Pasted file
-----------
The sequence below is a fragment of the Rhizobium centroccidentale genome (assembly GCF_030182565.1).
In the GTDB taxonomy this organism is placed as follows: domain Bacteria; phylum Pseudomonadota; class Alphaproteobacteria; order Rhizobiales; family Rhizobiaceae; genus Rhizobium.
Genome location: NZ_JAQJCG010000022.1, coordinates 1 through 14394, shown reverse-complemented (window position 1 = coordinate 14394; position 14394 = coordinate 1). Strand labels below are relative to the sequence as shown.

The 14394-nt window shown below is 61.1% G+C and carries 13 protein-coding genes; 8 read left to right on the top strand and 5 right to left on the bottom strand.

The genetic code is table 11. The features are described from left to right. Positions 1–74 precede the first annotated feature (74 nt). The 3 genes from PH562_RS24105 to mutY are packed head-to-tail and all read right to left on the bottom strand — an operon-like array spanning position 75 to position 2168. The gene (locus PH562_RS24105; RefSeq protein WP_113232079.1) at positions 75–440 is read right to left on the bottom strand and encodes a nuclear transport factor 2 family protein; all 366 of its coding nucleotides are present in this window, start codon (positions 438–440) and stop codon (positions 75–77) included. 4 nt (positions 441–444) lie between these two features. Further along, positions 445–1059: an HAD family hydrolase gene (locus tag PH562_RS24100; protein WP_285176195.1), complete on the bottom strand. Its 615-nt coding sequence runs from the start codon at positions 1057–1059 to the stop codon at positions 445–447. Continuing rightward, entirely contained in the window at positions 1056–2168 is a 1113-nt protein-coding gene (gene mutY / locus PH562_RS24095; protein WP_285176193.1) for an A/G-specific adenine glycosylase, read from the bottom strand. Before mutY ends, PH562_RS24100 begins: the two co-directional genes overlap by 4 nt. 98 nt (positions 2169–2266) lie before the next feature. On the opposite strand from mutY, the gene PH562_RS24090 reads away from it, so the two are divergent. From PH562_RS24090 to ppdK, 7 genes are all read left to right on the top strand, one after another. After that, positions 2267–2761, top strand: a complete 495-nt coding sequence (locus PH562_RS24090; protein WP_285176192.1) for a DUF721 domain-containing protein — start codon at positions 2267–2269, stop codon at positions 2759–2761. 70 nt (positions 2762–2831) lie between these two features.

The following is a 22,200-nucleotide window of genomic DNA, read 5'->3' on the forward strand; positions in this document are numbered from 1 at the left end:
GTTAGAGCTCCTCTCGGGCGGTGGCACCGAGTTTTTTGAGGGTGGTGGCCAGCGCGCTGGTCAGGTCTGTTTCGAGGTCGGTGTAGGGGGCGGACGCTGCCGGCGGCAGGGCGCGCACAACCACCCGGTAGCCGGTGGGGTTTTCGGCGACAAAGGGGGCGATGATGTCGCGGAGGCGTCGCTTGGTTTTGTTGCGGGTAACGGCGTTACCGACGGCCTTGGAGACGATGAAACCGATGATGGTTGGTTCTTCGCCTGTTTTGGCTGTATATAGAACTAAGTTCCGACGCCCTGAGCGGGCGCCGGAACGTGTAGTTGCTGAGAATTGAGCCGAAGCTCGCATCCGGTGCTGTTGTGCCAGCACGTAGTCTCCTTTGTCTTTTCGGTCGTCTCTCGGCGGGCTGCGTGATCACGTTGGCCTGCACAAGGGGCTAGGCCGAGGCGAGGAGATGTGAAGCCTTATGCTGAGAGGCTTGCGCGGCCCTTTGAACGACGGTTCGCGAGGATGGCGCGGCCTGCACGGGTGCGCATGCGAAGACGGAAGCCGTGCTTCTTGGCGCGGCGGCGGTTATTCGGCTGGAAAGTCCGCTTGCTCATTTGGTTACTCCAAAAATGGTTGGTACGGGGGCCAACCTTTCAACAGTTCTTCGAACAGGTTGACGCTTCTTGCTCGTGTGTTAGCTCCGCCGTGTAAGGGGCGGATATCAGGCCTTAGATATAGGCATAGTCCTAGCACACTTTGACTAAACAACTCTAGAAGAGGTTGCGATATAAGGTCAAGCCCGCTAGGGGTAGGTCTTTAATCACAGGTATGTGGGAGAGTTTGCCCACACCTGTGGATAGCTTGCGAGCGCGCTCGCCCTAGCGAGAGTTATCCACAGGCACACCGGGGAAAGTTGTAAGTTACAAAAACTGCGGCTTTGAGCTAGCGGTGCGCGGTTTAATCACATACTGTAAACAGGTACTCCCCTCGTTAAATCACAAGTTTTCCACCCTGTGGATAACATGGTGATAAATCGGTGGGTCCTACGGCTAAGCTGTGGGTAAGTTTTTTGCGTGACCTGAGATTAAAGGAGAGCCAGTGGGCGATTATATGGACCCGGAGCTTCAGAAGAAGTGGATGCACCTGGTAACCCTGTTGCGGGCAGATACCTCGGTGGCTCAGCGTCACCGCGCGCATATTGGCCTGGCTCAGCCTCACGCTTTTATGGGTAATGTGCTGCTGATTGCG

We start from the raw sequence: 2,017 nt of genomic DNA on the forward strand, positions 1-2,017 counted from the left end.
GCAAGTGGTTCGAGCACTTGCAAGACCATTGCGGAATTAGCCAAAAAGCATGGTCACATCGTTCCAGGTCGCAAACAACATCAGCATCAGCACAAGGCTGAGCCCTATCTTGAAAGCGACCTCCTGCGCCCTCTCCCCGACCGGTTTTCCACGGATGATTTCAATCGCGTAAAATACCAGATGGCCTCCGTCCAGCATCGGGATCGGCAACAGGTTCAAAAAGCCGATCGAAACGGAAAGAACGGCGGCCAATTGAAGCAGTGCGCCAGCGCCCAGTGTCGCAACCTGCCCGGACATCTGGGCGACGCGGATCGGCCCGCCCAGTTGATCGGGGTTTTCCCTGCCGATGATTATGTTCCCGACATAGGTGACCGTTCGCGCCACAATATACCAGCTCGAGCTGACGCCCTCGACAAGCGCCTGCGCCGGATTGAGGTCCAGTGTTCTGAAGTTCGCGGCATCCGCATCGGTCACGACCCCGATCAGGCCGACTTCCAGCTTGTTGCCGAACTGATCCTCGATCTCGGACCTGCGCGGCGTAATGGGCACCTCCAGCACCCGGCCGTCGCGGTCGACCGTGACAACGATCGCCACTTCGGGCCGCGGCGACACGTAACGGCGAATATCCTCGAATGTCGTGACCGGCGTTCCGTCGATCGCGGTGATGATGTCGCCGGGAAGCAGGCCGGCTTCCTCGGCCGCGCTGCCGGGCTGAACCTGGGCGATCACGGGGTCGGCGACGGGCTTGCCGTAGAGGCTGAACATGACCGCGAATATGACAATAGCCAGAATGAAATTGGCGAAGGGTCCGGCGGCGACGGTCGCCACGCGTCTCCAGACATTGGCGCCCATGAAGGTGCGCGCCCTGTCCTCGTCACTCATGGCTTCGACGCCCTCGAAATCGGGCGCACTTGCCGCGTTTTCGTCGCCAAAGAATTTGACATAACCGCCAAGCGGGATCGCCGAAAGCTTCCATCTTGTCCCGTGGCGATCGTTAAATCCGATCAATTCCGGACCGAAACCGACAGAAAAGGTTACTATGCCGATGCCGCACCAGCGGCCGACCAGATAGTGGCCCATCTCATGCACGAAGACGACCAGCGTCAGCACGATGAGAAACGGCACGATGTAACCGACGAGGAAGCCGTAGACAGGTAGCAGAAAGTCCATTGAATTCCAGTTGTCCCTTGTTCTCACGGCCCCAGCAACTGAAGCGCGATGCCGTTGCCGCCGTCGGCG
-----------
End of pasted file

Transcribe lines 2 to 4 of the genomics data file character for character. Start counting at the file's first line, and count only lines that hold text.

In the GTDB taxonomy this organism is placed as follows: domain Bacteria; phylum Pseudomonadota; class Alphaproteobacteria; order Rhizobiales; family Rhizobiaceae; genus Rhizobium.
Genome location: NZ_JAQJCG010000022.1, coordinates 1 through 14394, shown reverse-complemented (window position 1 = coordinate 14394; position 14394 = coordinate 1). Strand labels below are relative to the sequence as shown.

The 14394-nt window shown below is 61.1% G+C and carries 13 protein-coding genes; 8 read left to right on the top strand and 5 right to left on the bottom strand.